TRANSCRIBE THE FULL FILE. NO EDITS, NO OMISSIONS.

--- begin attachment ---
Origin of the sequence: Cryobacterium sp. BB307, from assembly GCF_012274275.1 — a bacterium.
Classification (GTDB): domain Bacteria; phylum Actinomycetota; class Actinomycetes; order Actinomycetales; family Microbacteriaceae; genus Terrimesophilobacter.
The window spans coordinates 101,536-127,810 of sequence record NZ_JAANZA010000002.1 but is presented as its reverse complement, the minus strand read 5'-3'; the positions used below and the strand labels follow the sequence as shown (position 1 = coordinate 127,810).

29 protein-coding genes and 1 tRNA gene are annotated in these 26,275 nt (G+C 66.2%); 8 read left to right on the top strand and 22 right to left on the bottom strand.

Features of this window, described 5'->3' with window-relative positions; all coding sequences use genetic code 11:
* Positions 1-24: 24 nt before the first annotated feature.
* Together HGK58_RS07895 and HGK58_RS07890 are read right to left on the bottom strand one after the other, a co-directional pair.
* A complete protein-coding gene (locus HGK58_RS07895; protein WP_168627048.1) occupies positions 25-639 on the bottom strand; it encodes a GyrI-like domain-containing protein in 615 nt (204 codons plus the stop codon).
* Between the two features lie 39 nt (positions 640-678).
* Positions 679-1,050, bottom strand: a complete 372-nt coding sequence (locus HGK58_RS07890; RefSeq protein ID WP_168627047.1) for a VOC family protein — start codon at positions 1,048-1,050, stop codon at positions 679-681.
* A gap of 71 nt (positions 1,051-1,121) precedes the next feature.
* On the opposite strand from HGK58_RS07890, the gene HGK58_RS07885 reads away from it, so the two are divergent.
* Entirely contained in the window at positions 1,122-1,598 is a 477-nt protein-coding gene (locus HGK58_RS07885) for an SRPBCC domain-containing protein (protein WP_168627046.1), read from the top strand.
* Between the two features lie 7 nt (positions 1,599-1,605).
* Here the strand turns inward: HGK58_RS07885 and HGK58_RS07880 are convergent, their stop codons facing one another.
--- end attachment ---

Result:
Origin of the sequence: Cryobacterium sp. BB307, from assembly GCF_012274275.1 — a bacterium.
Classification (GTDB): domain Bacteria; phylum Actinomycetota; class Actinomycetes; order Actinomycetales; family Microbacteriaceae; genus Terrimesophilobacter.
The window spans coordinates 101,536-127,810 of sequence record NZ_JAANZA010000002.1 but is presented as its reverse complement, the minus strand read 5'-3'; the positions used below and the strand labels follow the sequence as shown (position 1 = coordinate 127,810).

29 protein-coding genes and 1 tRNA gene are annotated in these 26,275 nt (G+C 66.2%); 8 read left to right on the top strand and 22 right to left on the bottom strand.

Features of this window, described 5'->3' with window-relative positions; all coding sequences use genetic code 11:
* Positions 1-24: 24 nt before the first annotated feature.
* Together HGK58_RS07895 and HGK58_RS07890 are read right to left on the bottom strand one after the other, a co-directional pair.
* A complete protein-coding gene (locus HGK58_RS07895; protein WP_168627048.1) occupies positions 25-639 on the bottom strand; it encodes a GyrI-like domain-containing protein in 615 nt (204 codons plus the stop codon).
* Between the two features lie 39 nt (positions 640-678).
* Positions 679-1,050, bottom strand: a complete 372-nt coding sequence (locus HGK58_RS07890; RefSeq protein ID WP_168627047.1) for a VOC family protein — start codon at positions 1,048-1,050, stop codon at positions 679-681.
* A gap of 71 nt (positions 1,051-1,121) precedes the next feature.
* On the opposite strand from HGK58_RS07890, the gene HGK58_RS07885 reads away from it, so the two are divergent.
* Entirely contained in the window at positions 1,122-1,598 is a 477-nt protein-coding gene (locus HGK58_RS07885) for an SRPBCC domain-containing protein (protein WP_168627046.1), read from the top strand.
* Between the two features lie 7 nt (positions 1,599-1,605).
* Here the strand turns inward: HGK58_RS07885 and HGK58_RS07880 are convergent, their stop codons facing one another.